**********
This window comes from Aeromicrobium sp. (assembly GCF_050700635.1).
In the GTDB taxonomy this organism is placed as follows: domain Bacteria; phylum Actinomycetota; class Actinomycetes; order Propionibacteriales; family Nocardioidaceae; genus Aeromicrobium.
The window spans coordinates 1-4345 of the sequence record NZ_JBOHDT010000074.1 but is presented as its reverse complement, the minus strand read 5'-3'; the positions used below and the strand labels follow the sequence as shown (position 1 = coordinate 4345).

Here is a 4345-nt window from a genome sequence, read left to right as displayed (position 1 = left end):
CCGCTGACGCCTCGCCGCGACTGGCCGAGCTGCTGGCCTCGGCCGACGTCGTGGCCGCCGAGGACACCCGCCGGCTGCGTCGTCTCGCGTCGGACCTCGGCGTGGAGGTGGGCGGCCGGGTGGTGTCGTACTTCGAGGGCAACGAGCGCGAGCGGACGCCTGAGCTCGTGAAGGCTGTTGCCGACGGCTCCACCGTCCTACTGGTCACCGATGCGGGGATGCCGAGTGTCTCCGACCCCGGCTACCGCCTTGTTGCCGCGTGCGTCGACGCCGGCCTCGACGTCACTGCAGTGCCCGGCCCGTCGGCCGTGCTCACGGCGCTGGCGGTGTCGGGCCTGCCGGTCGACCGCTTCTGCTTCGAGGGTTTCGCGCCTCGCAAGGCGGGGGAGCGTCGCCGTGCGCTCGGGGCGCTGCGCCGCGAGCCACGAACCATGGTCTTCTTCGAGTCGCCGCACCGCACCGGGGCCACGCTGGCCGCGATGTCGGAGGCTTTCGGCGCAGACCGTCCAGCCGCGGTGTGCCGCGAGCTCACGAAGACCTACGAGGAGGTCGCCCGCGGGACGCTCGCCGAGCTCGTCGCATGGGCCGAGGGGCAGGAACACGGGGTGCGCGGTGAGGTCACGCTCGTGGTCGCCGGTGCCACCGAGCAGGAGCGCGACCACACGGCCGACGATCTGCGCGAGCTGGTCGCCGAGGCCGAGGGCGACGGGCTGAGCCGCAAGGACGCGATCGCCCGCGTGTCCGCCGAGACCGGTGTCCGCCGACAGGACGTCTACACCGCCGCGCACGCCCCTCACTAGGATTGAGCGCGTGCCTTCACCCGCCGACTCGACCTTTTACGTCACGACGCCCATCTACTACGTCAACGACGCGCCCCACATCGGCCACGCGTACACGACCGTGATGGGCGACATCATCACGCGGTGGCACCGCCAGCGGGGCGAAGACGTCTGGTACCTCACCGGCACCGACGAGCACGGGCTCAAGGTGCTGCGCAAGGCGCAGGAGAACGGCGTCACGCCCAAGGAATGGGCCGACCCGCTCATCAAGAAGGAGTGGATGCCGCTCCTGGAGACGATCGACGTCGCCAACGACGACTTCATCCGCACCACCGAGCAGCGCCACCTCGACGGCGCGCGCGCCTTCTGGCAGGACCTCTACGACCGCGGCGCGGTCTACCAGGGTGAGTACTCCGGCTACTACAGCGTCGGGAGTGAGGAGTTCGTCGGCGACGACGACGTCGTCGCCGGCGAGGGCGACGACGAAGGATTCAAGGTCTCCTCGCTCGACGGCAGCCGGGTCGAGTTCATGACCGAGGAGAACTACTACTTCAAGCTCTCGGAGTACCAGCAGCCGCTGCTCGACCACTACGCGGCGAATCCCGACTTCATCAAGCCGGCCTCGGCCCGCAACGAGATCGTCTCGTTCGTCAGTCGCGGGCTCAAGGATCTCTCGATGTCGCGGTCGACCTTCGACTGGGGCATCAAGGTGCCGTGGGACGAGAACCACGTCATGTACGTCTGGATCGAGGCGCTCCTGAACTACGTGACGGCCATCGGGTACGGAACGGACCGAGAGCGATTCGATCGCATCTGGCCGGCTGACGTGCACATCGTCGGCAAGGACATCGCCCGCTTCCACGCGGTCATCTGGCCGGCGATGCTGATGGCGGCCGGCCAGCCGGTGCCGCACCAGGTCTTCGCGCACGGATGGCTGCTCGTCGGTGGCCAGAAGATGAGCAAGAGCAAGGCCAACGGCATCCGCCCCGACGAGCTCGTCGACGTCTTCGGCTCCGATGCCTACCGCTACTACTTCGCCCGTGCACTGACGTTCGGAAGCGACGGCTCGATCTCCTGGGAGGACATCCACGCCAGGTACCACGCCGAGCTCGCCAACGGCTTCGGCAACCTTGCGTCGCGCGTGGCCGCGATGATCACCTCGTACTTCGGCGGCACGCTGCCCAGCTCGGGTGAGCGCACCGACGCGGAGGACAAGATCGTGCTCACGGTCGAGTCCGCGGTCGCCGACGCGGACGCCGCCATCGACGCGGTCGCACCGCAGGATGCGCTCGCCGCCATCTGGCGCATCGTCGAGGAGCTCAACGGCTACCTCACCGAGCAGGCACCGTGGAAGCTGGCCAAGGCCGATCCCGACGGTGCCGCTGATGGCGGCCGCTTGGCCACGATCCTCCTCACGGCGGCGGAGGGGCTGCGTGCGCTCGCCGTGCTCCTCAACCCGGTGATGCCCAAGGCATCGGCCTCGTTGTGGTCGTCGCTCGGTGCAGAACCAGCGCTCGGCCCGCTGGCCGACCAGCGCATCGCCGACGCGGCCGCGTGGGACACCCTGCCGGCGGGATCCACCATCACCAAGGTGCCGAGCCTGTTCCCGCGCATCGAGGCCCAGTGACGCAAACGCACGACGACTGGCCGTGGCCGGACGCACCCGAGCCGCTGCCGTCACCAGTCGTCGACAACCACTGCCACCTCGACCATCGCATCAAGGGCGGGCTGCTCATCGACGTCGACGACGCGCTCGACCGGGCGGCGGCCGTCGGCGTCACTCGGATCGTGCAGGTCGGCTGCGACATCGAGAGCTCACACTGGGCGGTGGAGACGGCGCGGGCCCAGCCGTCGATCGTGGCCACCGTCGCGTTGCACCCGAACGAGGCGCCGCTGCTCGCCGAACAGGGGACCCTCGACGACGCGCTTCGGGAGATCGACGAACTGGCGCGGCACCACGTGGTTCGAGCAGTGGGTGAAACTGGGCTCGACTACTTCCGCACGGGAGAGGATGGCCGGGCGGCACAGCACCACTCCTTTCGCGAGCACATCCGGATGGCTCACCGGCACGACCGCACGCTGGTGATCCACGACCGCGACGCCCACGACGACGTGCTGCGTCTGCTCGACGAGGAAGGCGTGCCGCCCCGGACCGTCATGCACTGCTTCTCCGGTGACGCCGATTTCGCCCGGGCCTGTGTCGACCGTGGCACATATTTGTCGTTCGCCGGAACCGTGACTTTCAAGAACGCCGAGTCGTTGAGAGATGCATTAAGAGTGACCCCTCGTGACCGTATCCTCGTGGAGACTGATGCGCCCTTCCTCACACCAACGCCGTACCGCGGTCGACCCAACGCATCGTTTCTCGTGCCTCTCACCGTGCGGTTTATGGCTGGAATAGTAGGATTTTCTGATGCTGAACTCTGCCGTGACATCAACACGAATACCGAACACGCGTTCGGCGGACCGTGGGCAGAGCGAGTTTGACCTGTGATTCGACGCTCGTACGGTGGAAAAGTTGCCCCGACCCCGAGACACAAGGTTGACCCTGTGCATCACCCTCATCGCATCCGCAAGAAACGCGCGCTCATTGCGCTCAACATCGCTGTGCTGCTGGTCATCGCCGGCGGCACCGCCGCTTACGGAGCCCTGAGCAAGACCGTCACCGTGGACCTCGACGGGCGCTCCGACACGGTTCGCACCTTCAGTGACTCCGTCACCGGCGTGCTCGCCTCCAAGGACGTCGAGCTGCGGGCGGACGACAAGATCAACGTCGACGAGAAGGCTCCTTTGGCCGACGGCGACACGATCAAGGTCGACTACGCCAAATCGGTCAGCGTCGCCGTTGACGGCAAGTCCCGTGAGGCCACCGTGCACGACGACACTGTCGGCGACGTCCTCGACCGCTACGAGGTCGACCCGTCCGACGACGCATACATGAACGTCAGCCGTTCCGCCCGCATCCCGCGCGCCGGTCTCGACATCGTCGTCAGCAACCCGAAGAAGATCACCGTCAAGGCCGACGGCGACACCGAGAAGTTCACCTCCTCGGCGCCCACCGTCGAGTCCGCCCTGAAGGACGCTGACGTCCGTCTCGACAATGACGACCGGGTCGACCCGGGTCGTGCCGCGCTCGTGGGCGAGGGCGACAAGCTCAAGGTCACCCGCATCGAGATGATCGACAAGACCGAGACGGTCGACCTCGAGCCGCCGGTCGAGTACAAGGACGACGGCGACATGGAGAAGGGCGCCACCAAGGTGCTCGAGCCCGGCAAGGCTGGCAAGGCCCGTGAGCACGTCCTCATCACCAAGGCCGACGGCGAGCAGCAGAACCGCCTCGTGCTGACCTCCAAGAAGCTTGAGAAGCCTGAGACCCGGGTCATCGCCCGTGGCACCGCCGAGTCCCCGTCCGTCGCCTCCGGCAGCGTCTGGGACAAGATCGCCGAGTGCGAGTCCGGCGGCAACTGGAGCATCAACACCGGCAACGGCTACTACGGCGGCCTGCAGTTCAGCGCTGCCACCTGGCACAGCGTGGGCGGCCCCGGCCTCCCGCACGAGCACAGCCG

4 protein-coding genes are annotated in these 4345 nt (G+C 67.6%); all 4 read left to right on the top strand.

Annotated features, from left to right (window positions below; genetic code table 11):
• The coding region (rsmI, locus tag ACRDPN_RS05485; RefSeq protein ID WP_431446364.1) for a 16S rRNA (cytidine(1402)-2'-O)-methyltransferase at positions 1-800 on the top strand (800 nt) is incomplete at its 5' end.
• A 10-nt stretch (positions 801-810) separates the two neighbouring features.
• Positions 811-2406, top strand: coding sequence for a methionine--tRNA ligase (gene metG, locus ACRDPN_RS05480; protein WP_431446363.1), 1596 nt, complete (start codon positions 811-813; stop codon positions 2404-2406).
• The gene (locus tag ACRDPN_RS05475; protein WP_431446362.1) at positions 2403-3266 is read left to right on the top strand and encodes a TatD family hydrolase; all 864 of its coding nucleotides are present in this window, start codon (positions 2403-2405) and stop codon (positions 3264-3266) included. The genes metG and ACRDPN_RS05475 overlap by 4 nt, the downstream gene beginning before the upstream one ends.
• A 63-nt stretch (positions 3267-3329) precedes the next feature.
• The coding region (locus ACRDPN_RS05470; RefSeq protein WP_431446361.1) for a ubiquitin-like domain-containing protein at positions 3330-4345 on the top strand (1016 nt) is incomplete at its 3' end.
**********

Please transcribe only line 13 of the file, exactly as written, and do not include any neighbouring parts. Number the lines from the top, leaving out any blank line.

• The coding region (locus ACRDPN_RS05470; RefSeq protein WP_431446361.1) for a ubiquitin-like domain-containing protein at positions 3330-4345 on the top strand (1016 nt) is incomplete at its 3' end.